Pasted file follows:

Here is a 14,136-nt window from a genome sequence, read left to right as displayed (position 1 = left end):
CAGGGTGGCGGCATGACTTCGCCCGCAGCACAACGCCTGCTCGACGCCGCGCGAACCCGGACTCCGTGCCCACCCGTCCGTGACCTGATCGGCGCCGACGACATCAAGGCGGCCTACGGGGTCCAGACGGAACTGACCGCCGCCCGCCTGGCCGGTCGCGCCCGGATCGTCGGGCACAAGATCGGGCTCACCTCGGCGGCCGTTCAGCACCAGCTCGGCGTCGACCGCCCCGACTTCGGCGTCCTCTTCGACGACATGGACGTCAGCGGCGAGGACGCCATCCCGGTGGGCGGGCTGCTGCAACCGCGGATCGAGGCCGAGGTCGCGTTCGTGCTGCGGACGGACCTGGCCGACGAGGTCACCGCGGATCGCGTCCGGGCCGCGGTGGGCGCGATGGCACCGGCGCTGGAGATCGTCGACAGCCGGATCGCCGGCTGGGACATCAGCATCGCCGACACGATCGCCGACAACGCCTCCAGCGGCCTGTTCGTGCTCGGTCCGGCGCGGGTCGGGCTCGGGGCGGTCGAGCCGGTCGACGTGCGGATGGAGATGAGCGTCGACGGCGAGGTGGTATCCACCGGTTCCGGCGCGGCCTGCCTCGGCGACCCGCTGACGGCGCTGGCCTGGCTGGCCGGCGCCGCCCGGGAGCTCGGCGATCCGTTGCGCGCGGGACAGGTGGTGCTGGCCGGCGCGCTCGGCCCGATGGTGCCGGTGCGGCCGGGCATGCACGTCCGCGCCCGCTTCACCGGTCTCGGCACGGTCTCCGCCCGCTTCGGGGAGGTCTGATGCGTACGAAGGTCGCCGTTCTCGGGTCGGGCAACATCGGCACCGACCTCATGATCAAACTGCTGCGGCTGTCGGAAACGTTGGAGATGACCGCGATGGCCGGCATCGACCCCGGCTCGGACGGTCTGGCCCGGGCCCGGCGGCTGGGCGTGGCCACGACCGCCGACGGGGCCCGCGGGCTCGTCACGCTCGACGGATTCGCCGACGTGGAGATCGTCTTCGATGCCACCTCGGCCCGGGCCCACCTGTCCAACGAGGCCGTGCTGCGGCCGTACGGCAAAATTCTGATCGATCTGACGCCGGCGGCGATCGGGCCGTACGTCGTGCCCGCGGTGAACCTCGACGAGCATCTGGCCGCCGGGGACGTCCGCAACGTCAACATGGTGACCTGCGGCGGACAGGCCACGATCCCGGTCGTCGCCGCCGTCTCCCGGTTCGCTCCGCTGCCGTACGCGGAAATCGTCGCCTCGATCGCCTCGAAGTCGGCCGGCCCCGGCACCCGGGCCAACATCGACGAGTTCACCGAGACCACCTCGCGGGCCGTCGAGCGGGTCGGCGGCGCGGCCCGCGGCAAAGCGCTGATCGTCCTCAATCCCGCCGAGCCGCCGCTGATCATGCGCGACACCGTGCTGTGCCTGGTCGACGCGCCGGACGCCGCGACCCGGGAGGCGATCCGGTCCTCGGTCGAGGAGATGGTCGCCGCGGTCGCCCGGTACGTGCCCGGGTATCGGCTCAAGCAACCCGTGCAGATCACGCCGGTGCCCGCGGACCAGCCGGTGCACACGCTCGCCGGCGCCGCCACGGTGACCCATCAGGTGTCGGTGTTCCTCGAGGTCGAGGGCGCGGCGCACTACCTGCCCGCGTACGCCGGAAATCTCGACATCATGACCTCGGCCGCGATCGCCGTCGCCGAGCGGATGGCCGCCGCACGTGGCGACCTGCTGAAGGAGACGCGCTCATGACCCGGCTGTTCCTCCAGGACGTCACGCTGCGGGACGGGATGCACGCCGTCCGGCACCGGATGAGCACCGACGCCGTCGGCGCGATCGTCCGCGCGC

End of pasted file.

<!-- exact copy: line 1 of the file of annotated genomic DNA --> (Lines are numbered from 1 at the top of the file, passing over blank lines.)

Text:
Here is a 14,136-nt window from a genome sequence, read left to right as displayed (position 1 = left end):